In our high-tech, computer-obsessed age, author Sherry Turkle's key mission has become to unravel "how our increasingly intimate relationship with technology...changes the way we see ourselves as people. It isn't so much what technology is doing for us, but what it's doing to us." More and more, as Turkle sees it, we're the machine, and the machine is us.
Few would want to return to the primitive B.C. era (before computer): our electronic stuff is just too useful, too pleasurable, too seductive. But that seductiveness incurs significant costs, which we've barely begun to appreciate.
In her books, particularly The Second Self: Computers and the Human Spirit
(1985), Life on the Screen: Identity in the Age of the Internet
(1995), and Alone Together: Why We Expect More from Technology and Less from Each Other
, Turkle has ventured into the deep heart of what she calls "a forbidden experiment, using ourselves as subjects with no controls." Although hundreds of millions of people in all parts of the globe are taking part in this experiment, they're largely unwitting participants.
In graduate school at Harvard, Turkle studied sociology and personality psychology. She'd go on to do clinical coursework and internships and become licensed as a clinical psychologist. By the time Turkle began teaching psychology at MIT, computers were of course a large part of the scene and her colleagues were already using computer metaphors ("bits," "bytes," "programming," "clearing buffer," "bugging") to talk about the human mind.
By the mid-'90s, the computer was both "opaque" and interactive: you couldn't see beyond its screen face into its "brain," and you couldn't understand how to manipulate it to do your bidding, but you could respond to the programs already there, and they could respond to you. These devices had begun to look and act less like machines than "real" people.
But while the possibilities for creating new identities---many different identities at once, each with distinct names, faces, bodies, back-stories---were endlessly seductive and engaging (not to mention time-consuming), the process could sometimes spin out of control.
Robots, many apparently feel, are often even better than people---more accessible, dependable, reassuring, and friendly; never demanding, judgmental, or argumentative---and they don't die. So, many of us are beginning to wonder, what impact will this, or any of our deepening infatuations with all things cyber, have on our ability to connect face-to-face with each other, in real time? Does virtual intimacy degrade our experience of the other kind and, indeed, of all encounters, of any kind?
In the interview that follows with Networker
editor Rich Simon, Turkle addresses questions like these that are increasingly being raised as we collectively wonder just exactly what we've wrought in the Digital Age.PN:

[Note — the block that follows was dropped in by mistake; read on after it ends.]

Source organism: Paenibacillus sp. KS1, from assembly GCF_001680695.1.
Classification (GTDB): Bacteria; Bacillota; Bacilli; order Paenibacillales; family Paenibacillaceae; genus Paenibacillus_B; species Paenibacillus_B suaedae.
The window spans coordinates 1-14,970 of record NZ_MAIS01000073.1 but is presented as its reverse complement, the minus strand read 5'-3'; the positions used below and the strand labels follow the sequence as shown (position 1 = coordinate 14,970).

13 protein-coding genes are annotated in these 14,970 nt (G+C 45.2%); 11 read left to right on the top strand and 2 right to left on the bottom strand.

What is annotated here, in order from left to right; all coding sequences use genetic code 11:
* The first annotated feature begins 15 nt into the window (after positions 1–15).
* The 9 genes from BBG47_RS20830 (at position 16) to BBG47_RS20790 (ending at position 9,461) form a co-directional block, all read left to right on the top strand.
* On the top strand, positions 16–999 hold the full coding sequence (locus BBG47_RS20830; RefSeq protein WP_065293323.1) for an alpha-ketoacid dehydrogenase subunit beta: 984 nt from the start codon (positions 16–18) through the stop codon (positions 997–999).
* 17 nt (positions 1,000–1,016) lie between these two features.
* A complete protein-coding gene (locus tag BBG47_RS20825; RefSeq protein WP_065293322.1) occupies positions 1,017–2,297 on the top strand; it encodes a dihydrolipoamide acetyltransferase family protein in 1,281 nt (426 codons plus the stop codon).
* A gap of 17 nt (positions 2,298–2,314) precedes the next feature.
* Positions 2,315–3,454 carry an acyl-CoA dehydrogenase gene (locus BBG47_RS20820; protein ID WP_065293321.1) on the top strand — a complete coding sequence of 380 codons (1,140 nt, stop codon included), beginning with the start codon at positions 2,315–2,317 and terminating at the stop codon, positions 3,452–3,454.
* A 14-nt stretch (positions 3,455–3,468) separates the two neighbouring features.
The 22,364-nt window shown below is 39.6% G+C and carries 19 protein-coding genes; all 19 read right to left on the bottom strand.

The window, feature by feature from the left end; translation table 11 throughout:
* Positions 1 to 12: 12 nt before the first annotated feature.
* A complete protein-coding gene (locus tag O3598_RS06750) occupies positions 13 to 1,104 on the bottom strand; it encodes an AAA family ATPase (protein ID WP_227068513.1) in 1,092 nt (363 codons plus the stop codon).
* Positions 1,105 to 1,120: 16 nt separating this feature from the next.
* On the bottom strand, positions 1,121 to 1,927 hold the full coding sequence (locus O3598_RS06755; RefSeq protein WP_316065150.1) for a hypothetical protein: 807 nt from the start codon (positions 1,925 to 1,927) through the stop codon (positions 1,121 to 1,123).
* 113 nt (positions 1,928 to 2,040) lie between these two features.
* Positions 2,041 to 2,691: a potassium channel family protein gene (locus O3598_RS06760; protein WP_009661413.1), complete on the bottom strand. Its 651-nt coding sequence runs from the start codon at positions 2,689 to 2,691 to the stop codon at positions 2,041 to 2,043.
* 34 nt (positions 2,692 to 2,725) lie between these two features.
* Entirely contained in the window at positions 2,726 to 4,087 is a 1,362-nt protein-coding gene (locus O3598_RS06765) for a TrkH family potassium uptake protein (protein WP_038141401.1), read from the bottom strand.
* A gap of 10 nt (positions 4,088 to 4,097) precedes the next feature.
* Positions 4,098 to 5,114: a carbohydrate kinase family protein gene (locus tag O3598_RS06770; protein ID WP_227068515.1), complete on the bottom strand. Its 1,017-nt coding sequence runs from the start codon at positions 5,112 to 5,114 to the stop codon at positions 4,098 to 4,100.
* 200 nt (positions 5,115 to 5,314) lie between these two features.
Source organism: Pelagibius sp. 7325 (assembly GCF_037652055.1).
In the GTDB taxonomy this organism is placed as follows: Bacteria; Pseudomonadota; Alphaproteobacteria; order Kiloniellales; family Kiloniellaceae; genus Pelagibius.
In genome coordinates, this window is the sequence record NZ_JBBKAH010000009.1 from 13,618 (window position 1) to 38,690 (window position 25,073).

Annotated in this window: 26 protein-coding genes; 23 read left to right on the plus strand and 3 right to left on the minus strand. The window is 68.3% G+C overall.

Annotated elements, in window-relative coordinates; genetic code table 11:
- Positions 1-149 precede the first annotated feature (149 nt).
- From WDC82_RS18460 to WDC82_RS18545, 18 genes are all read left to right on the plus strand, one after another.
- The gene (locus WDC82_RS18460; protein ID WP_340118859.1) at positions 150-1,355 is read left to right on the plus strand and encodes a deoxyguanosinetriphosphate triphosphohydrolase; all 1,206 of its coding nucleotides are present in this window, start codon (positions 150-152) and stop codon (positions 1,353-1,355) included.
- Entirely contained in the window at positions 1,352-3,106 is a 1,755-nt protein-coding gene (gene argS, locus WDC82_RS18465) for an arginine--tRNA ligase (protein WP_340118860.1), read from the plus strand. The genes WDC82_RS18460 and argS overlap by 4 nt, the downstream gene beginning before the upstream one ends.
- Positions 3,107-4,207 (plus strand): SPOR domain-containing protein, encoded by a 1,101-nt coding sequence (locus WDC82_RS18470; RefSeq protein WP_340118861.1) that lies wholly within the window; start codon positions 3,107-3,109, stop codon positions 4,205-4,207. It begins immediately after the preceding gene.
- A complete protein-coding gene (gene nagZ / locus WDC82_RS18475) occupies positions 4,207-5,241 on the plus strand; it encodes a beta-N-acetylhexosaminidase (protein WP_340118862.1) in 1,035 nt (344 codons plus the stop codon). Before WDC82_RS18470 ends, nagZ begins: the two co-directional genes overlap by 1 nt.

So where do therapists fit into all this?ST:
Part of my mission is to ask therapists to think about how the Internet and the other new communication technologies are impacting all of us. I want them to explore with their clients, particularly their adolescent clients, what they're doing online. And I think that's beginning to happen today. Just as no psychotherapist would be comfortable not knowing about a patient's family relationships, today, therapists are starting to ask about their patients' relationship with the online world.PN:
You say that your goal in writing Alone Together
was to start a conversation about the impact of technology on our lives. In your mind, what role do psychotherapists play in having that kind of national conversation?ST:
First of all, if you're seeing kids in therapy, have them bring in their laptops and talk to you about how they use the web. Let them be your guide. Many kids have websites. Ask to see them. Have the children show you their avatars, if they're willing. What exactly are their avatars doing? What does that mean? Give it a rest with the blocks and the houses; go on Second Life with the child. Bring as much of this online life as you can into the consulting room. That's the first thing.PN:
So, you're saying to therapists: Begin with curiosity. Let your clients talk to you about the role technology plays in their lives.ST:
Right. Listen when the couples in therapy with you mention that they're not talking directly with each other. Ask how they actually spend their time together. What happens during dinner? Do they text each other instead of talking---you'd be surprised how many people do that. So I'll say, "Oh, you text each other. How is that working out?" Then I might start talking about the difference between communication and connection. Because that's what people are doing; they're texting each other in a relationship.
I think therapists are in a good position to be in the forefront of negotiating our relationship with technology. As therapists, we know a little bit about narcissism, in whatever professional language you use. You know that when people treat other people as though they're things, there's trouble! But we live in a technological world that's often set up so we treat each other like things. It's as if we need a package warning for technology that says, "Beware of treating people like things."This blog is excerpted from “Cyberspaced". Read the full article here. >>Want to read more articles like this? Subscribe to Psychotherapy Networker Today!